What's your commute like?

Sometimes, one comes across an image or video that is so good that you just want to find an excuse to use it in some way.

This is one of those times.  Take a look at this video of a chap called Kelly McGarry:
 

So, what am I going to make of this one, I hear you ask?

I'm fortunate to live relatively close to my office - so close that I can, at a pinch, walk into work.  In practice, I normally cycle.  At my age, it's a valid form of exercise, and although one takes one's life in one's hands these days on the roads, I've got all those bits of kit which are supposed to make me conspicuous and limit the damage, should the worst happen.  There's a quantum gap, however, between the kinds of risks I encounter, when mounted on my trusty Brompton, and the kinds of risks associated with Mr McGarry's cycling pursuits.  I can't imagine doing a backflip over a 72ft canyon even once - presumably this is the kind of thing he's had to practice time and time again, if there is to be any hope of getting it right.  And what about those times when he didn't?  (Get it right, that is).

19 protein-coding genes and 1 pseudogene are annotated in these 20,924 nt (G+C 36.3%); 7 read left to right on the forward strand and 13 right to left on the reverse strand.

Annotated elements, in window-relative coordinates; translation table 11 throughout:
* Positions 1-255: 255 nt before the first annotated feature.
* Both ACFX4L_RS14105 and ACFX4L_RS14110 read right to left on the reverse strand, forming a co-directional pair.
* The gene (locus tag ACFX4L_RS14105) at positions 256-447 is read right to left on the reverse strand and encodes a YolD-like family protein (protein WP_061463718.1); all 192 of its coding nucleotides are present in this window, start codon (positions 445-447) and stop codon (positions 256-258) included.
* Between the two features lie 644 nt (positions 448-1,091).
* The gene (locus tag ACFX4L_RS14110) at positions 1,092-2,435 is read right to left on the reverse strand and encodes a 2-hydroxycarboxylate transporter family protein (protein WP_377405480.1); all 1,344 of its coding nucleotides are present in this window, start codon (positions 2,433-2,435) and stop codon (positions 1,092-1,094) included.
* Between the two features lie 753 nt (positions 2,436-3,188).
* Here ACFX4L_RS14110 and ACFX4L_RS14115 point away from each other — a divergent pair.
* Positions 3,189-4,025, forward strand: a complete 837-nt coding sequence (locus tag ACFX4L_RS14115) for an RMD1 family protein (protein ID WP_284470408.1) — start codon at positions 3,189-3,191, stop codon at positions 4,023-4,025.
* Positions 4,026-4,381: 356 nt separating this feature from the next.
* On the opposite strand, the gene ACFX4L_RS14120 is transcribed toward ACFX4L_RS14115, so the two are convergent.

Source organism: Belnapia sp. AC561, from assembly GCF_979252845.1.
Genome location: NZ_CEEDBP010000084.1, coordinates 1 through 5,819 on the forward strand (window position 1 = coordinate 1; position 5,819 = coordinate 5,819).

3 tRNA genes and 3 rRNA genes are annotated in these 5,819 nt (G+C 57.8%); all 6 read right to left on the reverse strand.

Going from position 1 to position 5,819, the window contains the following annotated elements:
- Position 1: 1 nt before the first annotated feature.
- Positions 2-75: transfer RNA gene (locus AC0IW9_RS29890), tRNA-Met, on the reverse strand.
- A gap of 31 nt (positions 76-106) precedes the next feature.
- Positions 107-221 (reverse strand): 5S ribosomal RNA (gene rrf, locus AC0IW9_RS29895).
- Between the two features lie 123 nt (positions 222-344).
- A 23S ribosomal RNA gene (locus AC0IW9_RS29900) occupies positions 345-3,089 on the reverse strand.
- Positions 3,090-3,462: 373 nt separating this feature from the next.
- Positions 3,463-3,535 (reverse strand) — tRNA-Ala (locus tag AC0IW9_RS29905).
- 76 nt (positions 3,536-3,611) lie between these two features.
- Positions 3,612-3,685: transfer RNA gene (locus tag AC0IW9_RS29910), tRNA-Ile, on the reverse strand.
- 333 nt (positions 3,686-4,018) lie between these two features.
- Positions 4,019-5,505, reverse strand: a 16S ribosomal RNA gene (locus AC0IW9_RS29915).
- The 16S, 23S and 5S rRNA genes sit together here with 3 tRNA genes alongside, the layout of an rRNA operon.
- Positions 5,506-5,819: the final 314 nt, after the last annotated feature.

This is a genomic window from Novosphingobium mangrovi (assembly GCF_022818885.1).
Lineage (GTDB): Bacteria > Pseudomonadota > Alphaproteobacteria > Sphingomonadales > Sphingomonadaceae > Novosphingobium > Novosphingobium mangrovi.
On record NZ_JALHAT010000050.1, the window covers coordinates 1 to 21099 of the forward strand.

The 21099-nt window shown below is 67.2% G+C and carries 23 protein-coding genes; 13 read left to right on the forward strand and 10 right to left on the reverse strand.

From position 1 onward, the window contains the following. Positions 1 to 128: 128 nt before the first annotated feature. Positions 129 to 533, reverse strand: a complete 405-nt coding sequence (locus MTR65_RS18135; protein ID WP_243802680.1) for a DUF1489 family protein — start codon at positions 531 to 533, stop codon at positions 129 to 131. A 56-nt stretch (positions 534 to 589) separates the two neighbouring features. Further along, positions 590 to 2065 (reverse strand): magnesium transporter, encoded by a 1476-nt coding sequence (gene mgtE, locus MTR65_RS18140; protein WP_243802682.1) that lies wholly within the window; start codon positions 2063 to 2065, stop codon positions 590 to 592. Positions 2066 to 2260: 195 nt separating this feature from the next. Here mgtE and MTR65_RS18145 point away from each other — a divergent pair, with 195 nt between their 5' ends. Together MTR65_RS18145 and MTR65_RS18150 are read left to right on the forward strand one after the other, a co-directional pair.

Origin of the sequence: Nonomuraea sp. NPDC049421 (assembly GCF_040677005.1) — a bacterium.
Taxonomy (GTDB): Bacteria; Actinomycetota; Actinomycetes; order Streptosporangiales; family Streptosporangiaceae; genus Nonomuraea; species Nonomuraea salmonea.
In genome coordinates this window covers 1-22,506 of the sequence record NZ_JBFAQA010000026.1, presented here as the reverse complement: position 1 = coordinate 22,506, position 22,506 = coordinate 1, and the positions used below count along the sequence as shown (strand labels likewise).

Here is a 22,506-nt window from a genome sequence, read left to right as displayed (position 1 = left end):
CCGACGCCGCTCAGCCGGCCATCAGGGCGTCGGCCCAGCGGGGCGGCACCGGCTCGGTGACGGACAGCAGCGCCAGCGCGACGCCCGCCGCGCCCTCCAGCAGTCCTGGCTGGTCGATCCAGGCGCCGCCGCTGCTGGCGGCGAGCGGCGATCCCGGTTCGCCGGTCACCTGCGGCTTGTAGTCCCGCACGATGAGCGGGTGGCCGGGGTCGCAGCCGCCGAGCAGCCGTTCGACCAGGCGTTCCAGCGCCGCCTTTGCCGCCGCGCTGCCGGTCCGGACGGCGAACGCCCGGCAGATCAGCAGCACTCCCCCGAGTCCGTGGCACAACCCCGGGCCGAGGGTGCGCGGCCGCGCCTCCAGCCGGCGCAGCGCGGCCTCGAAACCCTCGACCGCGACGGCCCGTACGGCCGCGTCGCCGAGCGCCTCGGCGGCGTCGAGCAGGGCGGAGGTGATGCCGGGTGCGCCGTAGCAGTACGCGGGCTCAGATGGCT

By now, you'll see where I'm headed with this one...

There is a merit in 'boring' when it comes to delivery of our financial-planning or wealth-management services.  Too many procedural backflips, or sudden launches into new investment territory bring with them moments of heightened risk for both adviser and client.  If, as financial-planners, our aim is to help the client more reliably achieve their objectives, then the introduction of progressively more fancy or exotic devices at intervals along the way is at best a distraction, and at worst drops us 72 feet into the bottom of a canyon.  From which point it may not be the easiest thing to get out.

As readers of this Blog will know, ValidPath have been around, doing what we do, for ten years.  Over that time, as a firm which supervises the advice given by others, we've learned some very clear lessons about the pitfalls facing advisers if they choose the wrong kind of model.  None of this is rocket science.  Indeed, the briefest exercise of rational thought would confirm the matter:  our clients' interests, and our own coincide most frequently where planning and execution emphasise the simplicity and steadiness of our clients' financial provisions.  Anything else may provide a very impressive stunt - if it goes well.  But carrying off that feat, day in, day out, would be a big ask even for Superman.
 
The introduction to the ValidPath Investment Proposition has been updated


 
Kevin Moss, 19/11/2013